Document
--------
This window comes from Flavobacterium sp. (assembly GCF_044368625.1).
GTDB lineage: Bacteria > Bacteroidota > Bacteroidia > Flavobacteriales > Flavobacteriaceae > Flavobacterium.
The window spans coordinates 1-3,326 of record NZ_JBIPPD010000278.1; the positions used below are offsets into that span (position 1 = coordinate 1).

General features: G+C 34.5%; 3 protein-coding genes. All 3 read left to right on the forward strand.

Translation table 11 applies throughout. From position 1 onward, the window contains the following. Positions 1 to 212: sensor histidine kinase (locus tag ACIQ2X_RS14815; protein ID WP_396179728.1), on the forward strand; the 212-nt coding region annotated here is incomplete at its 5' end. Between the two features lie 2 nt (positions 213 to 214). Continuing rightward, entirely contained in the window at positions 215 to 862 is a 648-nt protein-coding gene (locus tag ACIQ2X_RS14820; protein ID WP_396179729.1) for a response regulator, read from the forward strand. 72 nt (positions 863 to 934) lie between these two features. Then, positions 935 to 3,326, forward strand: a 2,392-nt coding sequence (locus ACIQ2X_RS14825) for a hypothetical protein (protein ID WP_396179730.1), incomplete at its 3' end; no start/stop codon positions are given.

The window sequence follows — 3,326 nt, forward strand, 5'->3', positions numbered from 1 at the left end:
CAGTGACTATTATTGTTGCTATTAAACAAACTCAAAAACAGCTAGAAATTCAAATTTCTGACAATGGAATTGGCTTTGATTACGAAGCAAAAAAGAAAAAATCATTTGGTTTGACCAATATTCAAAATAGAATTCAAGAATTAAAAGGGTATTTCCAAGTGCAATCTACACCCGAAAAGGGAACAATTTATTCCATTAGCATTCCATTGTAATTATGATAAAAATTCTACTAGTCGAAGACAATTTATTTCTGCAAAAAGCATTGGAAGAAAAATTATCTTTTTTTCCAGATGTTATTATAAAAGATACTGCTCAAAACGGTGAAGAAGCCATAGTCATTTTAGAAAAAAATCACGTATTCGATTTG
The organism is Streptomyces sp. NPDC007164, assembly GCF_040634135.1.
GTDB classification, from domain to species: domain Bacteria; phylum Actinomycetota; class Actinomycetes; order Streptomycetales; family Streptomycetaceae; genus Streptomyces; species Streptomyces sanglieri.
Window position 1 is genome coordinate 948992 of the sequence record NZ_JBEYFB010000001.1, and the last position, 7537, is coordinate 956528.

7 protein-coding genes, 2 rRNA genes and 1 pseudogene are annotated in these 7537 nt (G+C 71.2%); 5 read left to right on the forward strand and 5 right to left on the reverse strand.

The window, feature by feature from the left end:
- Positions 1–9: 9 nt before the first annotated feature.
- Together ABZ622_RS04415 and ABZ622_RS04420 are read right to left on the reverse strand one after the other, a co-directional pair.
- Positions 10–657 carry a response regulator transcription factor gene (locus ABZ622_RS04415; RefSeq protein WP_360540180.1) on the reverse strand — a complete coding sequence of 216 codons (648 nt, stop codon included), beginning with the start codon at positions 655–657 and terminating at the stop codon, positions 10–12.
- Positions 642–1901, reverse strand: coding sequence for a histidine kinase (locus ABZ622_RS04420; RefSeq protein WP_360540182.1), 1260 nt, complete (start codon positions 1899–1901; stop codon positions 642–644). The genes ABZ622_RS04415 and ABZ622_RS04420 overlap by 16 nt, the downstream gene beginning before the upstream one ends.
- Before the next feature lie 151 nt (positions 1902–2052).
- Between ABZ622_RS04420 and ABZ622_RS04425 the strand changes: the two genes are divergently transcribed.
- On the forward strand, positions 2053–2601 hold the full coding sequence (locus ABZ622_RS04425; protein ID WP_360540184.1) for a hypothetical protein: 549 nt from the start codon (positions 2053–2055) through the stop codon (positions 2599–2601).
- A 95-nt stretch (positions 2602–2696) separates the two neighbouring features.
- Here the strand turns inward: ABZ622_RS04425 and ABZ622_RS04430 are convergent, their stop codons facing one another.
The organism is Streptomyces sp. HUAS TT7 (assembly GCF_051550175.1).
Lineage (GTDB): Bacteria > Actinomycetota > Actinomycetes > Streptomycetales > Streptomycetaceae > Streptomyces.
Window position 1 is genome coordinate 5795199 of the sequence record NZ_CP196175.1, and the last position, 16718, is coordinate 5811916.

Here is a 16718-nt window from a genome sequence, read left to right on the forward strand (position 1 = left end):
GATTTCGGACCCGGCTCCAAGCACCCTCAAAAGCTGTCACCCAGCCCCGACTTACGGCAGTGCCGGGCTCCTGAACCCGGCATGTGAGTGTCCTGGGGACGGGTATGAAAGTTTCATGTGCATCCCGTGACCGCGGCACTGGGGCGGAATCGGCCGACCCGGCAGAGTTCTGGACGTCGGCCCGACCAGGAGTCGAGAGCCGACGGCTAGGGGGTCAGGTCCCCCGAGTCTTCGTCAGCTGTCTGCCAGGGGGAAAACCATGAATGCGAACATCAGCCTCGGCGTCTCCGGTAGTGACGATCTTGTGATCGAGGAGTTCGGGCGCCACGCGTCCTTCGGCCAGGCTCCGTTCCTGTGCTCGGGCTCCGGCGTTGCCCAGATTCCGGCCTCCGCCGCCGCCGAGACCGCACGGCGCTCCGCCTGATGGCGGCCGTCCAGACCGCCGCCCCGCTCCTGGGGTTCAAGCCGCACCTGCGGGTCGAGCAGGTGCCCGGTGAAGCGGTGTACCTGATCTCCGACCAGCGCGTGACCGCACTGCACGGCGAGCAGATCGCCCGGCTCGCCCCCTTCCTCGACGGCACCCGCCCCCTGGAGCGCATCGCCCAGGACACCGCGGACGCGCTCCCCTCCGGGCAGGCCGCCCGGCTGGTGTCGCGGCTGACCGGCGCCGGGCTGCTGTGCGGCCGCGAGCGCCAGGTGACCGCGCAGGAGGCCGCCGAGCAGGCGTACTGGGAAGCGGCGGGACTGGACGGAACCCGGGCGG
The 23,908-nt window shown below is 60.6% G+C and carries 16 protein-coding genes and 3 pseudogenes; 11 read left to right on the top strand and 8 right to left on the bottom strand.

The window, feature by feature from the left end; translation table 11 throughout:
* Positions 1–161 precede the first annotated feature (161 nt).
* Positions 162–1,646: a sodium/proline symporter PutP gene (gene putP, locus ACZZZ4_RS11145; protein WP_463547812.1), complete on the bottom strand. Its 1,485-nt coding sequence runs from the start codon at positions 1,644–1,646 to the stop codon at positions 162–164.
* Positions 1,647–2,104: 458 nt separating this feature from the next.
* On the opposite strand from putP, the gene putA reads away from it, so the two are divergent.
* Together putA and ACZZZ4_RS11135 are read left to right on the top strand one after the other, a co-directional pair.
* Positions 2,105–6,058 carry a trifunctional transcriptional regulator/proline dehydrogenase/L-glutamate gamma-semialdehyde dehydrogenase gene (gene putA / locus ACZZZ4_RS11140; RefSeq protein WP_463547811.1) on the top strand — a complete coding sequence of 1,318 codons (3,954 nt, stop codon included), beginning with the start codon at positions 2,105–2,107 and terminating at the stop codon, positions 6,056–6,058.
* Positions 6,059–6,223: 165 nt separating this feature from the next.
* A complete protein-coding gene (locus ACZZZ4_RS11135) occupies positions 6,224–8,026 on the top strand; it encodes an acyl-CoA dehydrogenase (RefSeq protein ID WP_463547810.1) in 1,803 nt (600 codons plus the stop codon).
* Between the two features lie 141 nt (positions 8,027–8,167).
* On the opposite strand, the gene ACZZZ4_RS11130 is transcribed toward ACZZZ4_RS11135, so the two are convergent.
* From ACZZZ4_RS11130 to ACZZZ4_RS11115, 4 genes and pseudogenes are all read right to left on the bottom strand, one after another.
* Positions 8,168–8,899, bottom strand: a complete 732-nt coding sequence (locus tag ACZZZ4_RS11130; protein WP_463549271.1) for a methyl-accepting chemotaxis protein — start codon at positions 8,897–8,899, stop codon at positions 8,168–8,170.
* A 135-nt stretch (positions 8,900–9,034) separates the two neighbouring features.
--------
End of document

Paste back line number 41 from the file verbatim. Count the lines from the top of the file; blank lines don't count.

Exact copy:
* A 135-nt stretch (positions 8,900–9,034) separates the two neighbouring features.